With Honor’s debut full-length, Heart Means Everything, was one of the first albums to be recorded at the newly relocated GodCity, the recording studio run by Converge’s Kurt Ballou. Released in June 2004, it was the follow-up to the previous year’s self-titled debut EP, and established the Connecticut band – vocalist Todd Mackey, guitarists Jay and Jeff Aust, bassist Jack Caron and drummer John Ross – as a true force within the hardcore scene. Initially released on Stillborn Records, the label run by Hatebreed’s Jamey Jasta, it was a blistering, full-frontal sonic attack that saw the band play and tour with a whole bunch of their heroes, including Shai Hulud, Stretch Armstrong, Hatebreed, Bane, Sick Of It All, and Agnostic Front, to name a few. Seventeen years later, it’s an album – thanks to this re-release on Pure Noise – that remains every bit as potent and powerful. In fact, it’s even more so.
“We always felt like the album needed that extra something,” says guitarist Jay Aust, “The record was one of the first albums Kurt from Converge recorded at his newly relocated studio, so he was still getting the hang of it. So, we’re stoked to get it out remixed and remastered. It sounds much more like what we all wanted.”
This remixed and remastered version of the record brings to the forefront the raw adrenaline that courses through its veins. From the bellicose rush of opener “Rethink, Return” to the intense, passionate, and determined energy of “All Hope Aside”, the visceral positivity of “Milwaukee”, and the epic call-to-action of closer “When Will We Learn”, Heart Means Everything truly lives up to its title all these years later. While guided by the band’s punk/hardcore principles, it’s not in the least bit didactic or condescending. Rather, it asks questions about the nature of existence and humanity, and searches for answers it knows it doesn’t have. Because nobody has them.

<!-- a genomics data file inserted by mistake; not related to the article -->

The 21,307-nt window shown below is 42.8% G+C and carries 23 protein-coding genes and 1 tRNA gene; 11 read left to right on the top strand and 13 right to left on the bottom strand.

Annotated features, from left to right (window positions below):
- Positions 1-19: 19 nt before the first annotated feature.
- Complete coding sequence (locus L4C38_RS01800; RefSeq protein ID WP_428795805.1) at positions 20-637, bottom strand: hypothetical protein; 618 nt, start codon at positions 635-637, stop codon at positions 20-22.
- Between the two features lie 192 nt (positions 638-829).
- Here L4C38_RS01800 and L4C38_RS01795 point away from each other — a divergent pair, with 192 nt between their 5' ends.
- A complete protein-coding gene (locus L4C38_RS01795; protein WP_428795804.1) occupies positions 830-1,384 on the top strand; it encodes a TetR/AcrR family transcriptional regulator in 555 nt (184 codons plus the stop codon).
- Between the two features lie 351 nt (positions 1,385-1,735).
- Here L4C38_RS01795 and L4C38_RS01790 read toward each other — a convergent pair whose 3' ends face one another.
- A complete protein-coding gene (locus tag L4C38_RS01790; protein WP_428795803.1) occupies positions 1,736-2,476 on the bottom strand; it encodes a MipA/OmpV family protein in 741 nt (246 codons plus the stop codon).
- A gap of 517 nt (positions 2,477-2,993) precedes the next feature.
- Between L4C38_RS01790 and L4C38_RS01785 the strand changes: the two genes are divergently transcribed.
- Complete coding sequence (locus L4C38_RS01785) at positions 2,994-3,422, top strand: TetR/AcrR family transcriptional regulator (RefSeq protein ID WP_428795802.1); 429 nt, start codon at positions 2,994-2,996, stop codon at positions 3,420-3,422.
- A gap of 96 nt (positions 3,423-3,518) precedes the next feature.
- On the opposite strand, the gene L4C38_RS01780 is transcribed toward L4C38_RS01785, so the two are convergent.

“Obviously a lot has changed since we made it,” says Aust, “but I think some of the core messages still apply. We were young guys exploring the world and finding out who we were. Coming back to it now, you can really see that youthful energy – and the more idealistic view of the world that we had back then.”
Blending melody and aggression and merging the band’s old school hardcore punk sensibilities with more technical, metal influences, Heart Means Everything offers a huge dose of catharsis. It also surges with an overwhelming feeling of freedom and open-mindedness, a desire to break loose from the shackles of the kind of life society thinks you should live. Massive gang vocals solidify that sense of rebellion, solidarity, and youthful hope.
“Maybe we shot for the moon with it,” remembers Aust, “but we had so many crew vocals on this album we thought we might break a record! We had a crew of people just screaming, and by the end all of us were passed out from so many takes.”
One listen and you can hear exactly why. But at the same time, that full-throttle exertion is energizing and inspiring. Thankfully, more people will get to experience it now than ever before.
“Back then,” says Aust, “our measure of success was just whether people were singing along and going nuts while we played, just like all the bands that we grew up on. I don’t know if there was really an endgame – it felt like a ball rolling down a hill and we were trying to pick up as much momentum as we could to reach as many people as possible. That hasn’t changed much, but this feels like more of a proper release for today’s world. Hopefully people that never heard of us will get the chance to check it out.”
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